· - if you ask for discovery in respect of a fact which is not pleaded (or which is pleaded but not denied) or which is not a material fact, it will be refused because "it's not relevant".


· - if you ask for discovery for documents "relating to" a fact in issue it may be refused as unnecessarily extensive when a particular subset of documents would be equally effective ... the discovery sought is clearly "too broad".


· - if you ask for discovery of documents in respect of a factual allegation of a general and non-specific nature (even if the fact is listed as a particular) you will not be allowed to "fish" in the respondent's papers in order to see if you spot anything: plead with specificity and then you'll get discovery.


Discovery is not about the applicant's case. It is about the applicant's case as pleaded.


If you've failed to plead the case to best advantage, don't be surprised if discovery is refused. Consider it a lucky break to have had the deficiencies in your pleadings highlighted at an early stage, after which you have an opportunity to mend your hand.


It is an entirely separate matter - upon which I will express no opinion today - as to who should ultimately bear the costs of an application which is defective for technical reasons. If it's your error, why should the respondent pay the costs if they're reserved and you win the case? If it is your error and your client ultimately loses the case, why should he have to bear the costs of the technical deficiency? Indirectly, even if he wins the action the applicant may end up paying the discovery application costs of both parties! There is clearly little real incentive here for practitioners to try to avoid making an application which is unsuccessful. It is most unsatisfactory.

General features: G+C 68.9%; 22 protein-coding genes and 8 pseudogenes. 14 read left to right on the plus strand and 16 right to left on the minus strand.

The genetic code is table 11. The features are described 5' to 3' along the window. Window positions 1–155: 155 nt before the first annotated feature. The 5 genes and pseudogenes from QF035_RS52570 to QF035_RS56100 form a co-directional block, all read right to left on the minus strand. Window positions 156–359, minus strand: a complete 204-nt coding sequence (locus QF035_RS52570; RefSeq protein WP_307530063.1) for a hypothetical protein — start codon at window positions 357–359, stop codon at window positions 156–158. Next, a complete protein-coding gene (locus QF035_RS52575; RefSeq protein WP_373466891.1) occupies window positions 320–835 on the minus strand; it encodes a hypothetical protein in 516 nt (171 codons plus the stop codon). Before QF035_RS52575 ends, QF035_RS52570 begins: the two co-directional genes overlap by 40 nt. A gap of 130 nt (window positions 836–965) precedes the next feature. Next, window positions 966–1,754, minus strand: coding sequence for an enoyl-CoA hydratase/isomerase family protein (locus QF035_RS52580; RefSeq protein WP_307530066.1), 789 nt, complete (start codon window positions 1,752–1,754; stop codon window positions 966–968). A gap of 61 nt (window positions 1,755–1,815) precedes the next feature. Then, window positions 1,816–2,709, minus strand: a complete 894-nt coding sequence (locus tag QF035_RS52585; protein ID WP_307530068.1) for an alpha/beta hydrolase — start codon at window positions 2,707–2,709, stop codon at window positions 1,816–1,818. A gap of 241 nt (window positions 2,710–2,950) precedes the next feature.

It is not altogether surprising therefore that most discovery applications are approached with a healthy degree of scepticism regarding the "necessity" for discovery. Is discovery "necessary" in this case?


It appears that on 29 th April 2000 the plaintiff (a "visitor": Occupiers Liability Act, 1995) slipped on liquid (or "liquid matter") on the floor of the defendant's premises in Dundalk. That's the plaintiff's case as pleaded (actually it's not: I have had to assume that she slipped on the liquid. A fall is mentioned, and there is reference to liquid matter on the floor - I am putting two and two together!). Particulars (15.4.02) disclose that the plaintiff's fall was witnessed by a friend. Further particulars (9.6.03) refer to a water leak "at or around a column adjacent to the accident" and "saturation of the carpet area at its base and across the aisle floor". This wording suggests that the scene had by then been inspected by the plaintiff's expert witness; and there...